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8 Tips for Stress Relief and When to See a Doctor

February 23, 2017

stress relief

No matter who you are, where you’re from or what you do, chances are you still deal with stress from time to time. Unfortunately, stress is often just a part of life—but that doesn’t mean you can’t take steps to ease stress. After all, excessive stress harms both your mental and physical health, so finding ways to reduce your stress is part of living a healthy lifestyle.

However, sometimes no matter what you try, your stress can get too big for you to handle—and that’s when it’s time to see a doctor. First, let’s look at ways you can try to reduce your stress. Then, we’ll detail what to do when none of your efforts seem to be working.

8 Tips for Stress Relief

1. Talk to someone. Whether it’s a friend, a coworker, your partner or a therapist, sometimes simply getting it all out there is a great way to relieve stress.

2. Exercise. Physical activity—even simply going for a walk outside—is one of the healthiest stress relievers you can do. A regular fitness routine benefits your body and your mind.

3. Take some “you” time. Whatever activity helps you relax (reading a book, watching a movie, getting a manicure, taking a nap), find some time in your schedule for self-care.

4. Meditate or unplug. Some people find a consistent meditation practice helps relieve their stress, while others just need to get away and “unplug” for a bit to clear their minds.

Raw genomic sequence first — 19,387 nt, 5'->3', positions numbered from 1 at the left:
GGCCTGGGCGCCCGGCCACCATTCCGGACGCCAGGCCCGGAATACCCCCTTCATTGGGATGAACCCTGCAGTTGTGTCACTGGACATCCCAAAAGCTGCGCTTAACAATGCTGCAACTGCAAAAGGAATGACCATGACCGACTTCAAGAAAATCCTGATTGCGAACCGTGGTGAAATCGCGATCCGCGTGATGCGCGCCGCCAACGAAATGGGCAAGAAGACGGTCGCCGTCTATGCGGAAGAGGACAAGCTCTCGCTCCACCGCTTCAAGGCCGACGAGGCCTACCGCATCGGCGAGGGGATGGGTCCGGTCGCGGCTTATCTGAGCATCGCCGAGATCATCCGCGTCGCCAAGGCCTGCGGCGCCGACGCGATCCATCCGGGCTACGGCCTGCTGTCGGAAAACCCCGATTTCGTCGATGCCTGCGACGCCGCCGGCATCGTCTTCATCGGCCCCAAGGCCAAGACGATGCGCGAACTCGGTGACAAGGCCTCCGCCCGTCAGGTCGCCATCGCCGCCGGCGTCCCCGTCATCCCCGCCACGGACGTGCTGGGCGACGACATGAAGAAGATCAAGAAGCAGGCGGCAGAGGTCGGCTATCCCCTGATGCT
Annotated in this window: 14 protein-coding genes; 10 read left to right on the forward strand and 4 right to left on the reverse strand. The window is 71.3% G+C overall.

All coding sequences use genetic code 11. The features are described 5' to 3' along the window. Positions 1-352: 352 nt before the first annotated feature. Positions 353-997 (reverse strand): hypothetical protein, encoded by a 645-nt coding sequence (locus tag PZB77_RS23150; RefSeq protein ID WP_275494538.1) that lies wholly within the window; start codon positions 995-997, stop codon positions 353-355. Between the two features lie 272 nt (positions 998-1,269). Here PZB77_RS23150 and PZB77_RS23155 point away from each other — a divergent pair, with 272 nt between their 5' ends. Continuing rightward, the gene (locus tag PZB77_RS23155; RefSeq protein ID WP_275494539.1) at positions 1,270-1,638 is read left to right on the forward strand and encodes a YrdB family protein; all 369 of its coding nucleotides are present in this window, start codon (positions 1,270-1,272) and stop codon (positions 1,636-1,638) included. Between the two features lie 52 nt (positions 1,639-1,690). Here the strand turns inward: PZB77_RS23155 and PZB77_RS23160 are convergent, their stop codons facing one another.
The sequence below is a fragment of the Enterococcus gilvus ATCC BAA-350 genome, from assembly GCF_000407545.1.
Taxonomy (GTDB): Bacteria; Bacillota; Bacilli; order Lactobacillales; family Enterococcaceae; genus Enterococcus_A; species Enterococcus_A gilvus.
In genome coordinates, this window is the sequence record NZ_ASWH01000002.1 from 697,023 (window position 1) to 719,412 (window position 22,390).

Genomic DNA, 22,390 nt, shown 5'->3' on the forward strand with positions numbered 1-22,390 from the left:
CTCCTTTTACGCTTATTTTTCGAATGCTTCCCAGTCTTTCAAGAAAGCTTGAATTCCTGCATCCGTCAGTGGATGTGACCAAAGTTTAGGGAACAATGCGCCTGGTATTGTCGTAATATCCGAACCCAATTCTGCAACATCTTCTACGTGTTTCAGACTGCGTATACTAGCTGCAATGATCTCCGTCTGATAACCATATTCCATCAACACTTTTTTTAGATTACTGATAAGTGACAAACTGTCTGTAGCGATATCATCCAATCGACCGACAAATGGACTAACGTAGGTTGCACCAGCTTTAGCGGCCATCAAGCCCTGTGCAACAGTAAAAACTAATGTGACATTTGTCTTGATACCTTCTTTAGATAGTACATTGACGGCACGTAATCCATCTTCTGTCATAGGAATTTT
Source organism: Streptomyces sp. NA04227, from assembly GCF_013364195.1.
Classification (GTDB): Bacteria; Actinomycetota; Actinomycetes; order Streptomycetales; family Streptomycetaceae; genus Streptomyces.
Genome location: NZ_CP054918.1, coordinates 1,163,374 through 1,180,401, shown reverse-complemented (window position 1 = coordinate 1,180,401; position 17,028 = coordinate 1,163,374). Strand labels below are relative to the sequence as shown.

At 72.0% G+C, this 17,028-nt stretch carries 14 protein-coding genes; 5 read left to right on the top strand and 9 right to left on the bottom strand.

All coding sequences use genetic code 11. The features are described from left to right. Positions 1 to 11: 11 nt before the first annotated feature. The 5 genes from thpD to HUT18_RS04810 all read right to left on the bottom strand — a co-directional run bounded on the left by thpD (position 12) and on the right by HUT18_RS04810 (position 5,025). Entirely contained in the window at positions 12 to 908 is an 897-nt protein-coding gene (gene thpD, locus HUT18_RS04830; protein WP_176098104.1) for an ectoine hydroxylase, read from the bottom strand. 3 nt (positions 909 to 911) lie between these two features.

5. Take care of yourself. Prioritizing eating well and getting plenty of sleep can help make small stressors seem less unmanageable.

6. Get some perspective. It’s easy to let the little things add up. Instead of allowing small things to add to your stress, take a moment to shift your perspective and focus on what you can control.

7. Get organized. Along those same lines, staying organized throughout your day is one of those things you can control. That way, you’ll know that no matter what comes your way, you’re prepared to handle it.

8. Do something fun. When we’re dealing with something significant, doing something fun can seem frivolous. However, there’s no better antidote to stress than joy.

What to Do When Stress Relief Isn’t Working

Sometimes, no matter what we try, stress can simply feel like “too much.” If your stress begins to impact your ability to function during the day, it might be time to talk to your doctor. Some warning signs:

  • You are having trouble sleeping
  • Your anxiety keeps you from completing basic tasks
  • Your performance at work begins to suffer
  • You notice pain or tension in your back or shoulders
  • Your thoughts become uncontrollably negative
  • You are scared you may harm yourself

If any of the above signs are true for you, make an appointment to see a doctor as soon as possible to discuss treatment or medication options. However, if you feel you are a danger to yourself, don’t hesitate to seek immediate help. Reach out to someone you trust, call a crisis hotline or go to the emergency room. You deserve to live a life where stress feels manageable.

Think your stressors might be a lot easier to handle with a good night’s sleep? Download our free guide to a better night’s sleep here.